The purchase and shipping of iron lungs from the United States was so restrictive, and often unattainable during the depression of the 1930s, that many health departments in countries around the world turned to their own engineers to come up with cheaper alternatives. In New Zealand, Fred C. Jacobs, the chief engineer for the Auckland Hospital Board designed his version of the iron lung and had his son Bill Jacobs build it. Auckland Hospital Superintendent Dr J.F. Caughey and Dr J.W. Craven both consulted and supervised the project. It was built in the Auckland Hospital workshops around 1935–36 and is the first iron lung to have been used in New Zealand.

The use of the iron lung required the patient to be put on a stretcher inside the steel welded chamber with their head protruding out of the box through a hole in the door. Once the door has been secured, a variable-speed air pump was connected to the inside of the chamber and set in motion. This pump raises and lowers the pressure of the air causing the patient’s chest, and subsequently, their lungs, to be contracted and expanded so they can breathe.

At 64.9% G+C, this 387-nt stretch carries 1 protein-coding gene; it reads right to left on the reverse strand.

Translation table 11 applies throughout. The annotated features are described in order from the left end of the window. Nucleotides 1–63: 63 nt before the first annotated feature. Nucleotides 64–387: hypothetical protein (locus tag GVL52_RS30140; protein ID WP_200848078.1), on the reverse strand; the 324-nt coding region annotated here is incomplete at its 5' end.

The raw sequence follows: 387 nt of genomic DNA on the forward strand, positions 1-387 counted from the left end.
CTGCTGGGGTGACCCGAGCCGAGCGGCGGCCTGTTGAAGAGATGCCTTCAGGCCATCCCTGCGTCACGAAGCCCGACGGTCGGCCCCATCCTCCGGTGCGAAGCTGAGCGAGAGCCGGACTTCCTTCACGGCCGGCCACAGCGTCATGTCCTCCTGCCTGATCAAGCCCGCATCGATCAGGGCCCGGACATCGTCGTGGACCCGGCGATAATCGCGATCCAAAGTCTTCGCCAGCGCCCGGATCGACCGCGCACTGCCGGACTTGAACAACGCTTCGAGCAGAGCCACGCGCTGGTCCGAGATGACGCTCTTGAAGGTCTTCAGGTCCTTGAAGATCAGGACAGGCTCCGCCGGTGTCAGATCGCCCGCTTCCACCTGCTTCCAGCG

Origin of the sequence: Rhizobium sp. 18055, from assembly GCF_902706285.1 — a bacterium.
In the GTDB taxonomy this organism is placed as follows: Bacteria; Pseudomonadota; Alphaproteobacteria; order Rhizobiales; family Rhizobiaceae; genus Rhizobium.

COVID-19 Pandemic – 2019 

COVID-19 (SARS-CoV-2) was first discovered in Wuhan, China, and was declared a public health emergency of international concern on 30 January 2020 and was labelled as a pandemic on 11 March 2020.

SARS-CoV-2 stands for Severe Acute Respiratory Syndrome Coronavirus 2 and attacks the respiratory system of those infected by the virus. It is unknown where the virus originated from, though it does have zoonotic (animal to human) origins.

The most common symptoms include fever, cough, headache, fatigue, breathing difficulties, loss of taste and smell. There are several other less common symptoms and over one-third of cases are asymptomatic, meaning they may have no symptoms at all. This can make it harder to determine who is infectious, meaning transmission chains can grow undetected.

COVID-19 is transmitted from person to person via human droplets and airborne particles containing the virus. These are produced by breathing, coughing, sneezing, etc. A person can breathe these in, get sprayed by infected droplets, or via contaminated surfaces.